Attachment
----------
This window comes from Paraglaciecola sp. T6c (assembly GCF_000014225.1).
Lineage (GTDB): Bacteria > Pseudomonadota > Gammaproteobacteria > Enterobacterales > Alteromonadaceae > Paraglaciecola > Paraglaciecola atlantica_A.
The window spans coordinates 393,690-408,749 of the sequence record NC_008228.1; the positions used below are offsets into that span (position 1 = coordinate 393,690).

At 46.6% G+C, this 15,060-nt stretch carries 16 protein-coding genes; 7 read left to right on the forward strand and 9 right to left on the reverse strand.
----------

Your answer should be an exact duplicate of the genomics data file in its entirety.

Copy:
This window comes from Paraglaciecola sp. T6c (assembly GCF_000014225.1).
Lineage (GTDB): Bacteria > Pseudomonadota > Gammaproteobacteria > Enterobacterales > Alteromonadaceae > Paraglaciecola > Paraglaciecola atlantica_A.
The window spans coordinates 393,690-408,749 of the sequence record NC_008228.1; the positions used below are offsets into that span (position 1 = coordinate 393,690).

At 46.6% G+C, this 15,060-nt stretch carries 16 protein-coding genes; 7 read left to right on the forward strand and 9 right to left on the reverse strand.